Consumers warned to avoid dismissing legal expenses cover on home insurance

13th April 2015


Homeowners should not overlook optional legal expenses cover on their buildings or contents insurance, comparison site Gocompare has urged.

New analysis of household-related legal expenses insurance by the group revealed that most policies provide cover for a wide range of non-home related problems including contract disputes, personal injury claims, employment disputes and clinical negligence as well as property protection.

However, legal expenses cover is only automatically included within 22% of home contents or building insurance policies.  In the majority of cases it is sold as an optional extra.

It is designed to protect you against the costs of being sued or having to make a claim against someone else in a range of circumstances. In addition to covering legal proceedings arising from the insured home – such as nuisance, squatters or trespass – policies can include cover for personal injury, employment disputes, contracts for the sale and supply of goods and services (including holidays) and contracts related to buying or selling your property.

The research found some 22% of buildings and 22% of contents insurance policies automatically include legal expenses cover as a standard policy feature. In addition, most buildings and contents insurance offer legal expenses cover as an optional extra. Premiums to add legal expenses cover range from £2.99 to £45; typically cover costs are between £15 to £30.

Legal Expenses Insurance Peril Buildings Insurance Contents Insurance
Contract disputes 89% 90%
Bodily injury 88% 89%
Employment disputes 86% 88%
Property protection 86% 87%
Tax protection 61% 62%
Legal defence 61% 62%
Clinical negligence 47% 46%
Jury service 34% 35%

Ben Wilson, from Home Insurance, said: “Legal expenses insurance bought with or alongside your home insurance can provide valuable cover. It is designed to pay for legal costs in pursuing a court case or claim such as a boundary dispute with a neighbour or a personal injury claim – which otherwise you may be unable to afford.”

“Bought alongside home insurance, cover is relatively cheap, but premiums and what’s insured varies considerably between policies, so it’s important to compare both the cost and content of the policies on offer. In addition to checking exactly what is included in a policy, it’s also important to know what’s not covered.”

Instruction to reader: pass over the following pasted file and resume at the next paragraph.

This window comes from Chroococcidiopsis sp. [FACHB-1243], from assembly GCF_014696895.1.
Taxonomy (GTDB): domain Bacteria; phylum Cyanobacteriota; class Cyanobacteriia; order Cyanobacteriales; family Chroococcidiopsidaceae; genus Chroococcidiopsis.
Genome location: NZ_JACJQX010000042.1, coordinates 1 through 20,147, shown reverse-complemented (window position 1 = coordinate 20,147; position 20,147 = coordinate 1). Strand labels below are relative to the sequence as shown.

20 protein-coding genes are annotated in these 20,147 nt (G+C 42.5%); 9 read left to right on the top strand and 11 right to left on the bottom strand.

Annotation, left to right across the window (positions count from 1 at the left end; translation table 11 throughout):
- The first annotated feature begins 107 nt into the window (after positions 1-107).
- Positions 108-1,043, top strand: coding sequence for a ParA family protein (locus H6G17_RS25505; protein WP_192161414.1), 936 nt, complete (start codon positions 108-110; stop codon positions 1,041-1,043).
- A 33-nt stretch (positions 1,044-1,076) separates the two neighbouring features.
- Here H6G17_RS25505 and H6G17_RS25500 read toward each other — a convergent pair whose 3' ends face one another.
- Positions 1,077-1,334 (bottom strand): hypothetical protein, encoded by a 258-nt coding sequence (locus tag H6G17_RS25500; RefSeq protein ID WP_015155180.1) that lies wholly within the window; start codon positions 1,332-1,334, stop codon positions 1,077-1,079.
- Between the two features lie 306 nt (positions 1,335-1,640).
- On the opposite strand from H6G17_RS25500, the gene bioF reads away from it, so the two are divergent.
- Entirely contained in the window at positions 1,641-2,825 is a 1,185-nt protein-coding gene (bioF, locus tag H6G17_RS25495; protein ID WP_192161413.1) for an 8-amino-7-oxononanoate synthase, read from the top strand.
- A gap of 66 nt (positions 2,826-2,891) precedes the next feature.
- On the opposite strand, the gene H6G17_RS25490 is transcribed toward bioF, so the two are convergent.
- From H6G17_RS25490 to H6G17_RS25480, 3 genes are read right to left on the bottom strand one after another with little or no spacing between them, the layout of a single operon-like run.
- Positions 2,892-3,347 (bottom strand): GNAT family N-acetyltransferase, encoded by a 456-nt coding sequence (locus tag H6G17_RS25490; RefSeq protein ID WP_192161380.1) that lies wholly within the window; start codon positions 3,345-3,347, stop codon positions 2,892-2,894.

1 thought on “Consumers warned to avoid dismissing legal expenses cover on home insurance”

  1. Jive Bunny says:

    “…premiums and what’s insured varies considerably between policies, so
    it’s important to compare both the cost and content of the policies on

    Yes and some of the many problems with this type of insurance are:

    1. Many policies won’t cover an event that happens within 180 days of policy commencement leaving you uncovered for the first 6 months.

    2. Other policies won’t be activated for claimable amounts less than £200 or more than £10000.00 which, funnily enough happens to be the maximum limit for the small claims court, a list of fees for which appears here –

    These fees are the beginning and if you weere to use small claims you should read all the information relating to enforcement of judgement fees (if you win) as the fees can escalate if the defendant refuses to pay but all the fees you pay are added to the total amount and claimed by bailiffs in the end if you pursue that avenue.

    The real point here is that for relatively small amounts the insurance can be more expensive than going to the small claims court yourself where you represent yourself and common sense is applied versus getting lawyers involved where points of law are argued over.

    Moreover there are many instances where the insurance simply doesn’t apply because of the multitude of restrictions placed by the insurer.

    This type of insurance could turn out to be the next Payment Protection Insurance debacle, It is therefore vital that you read the terms and conditions of legal expenses cover as often there is no cover at all and if there is, the company simply utilises the Small Claims court – as you can!!

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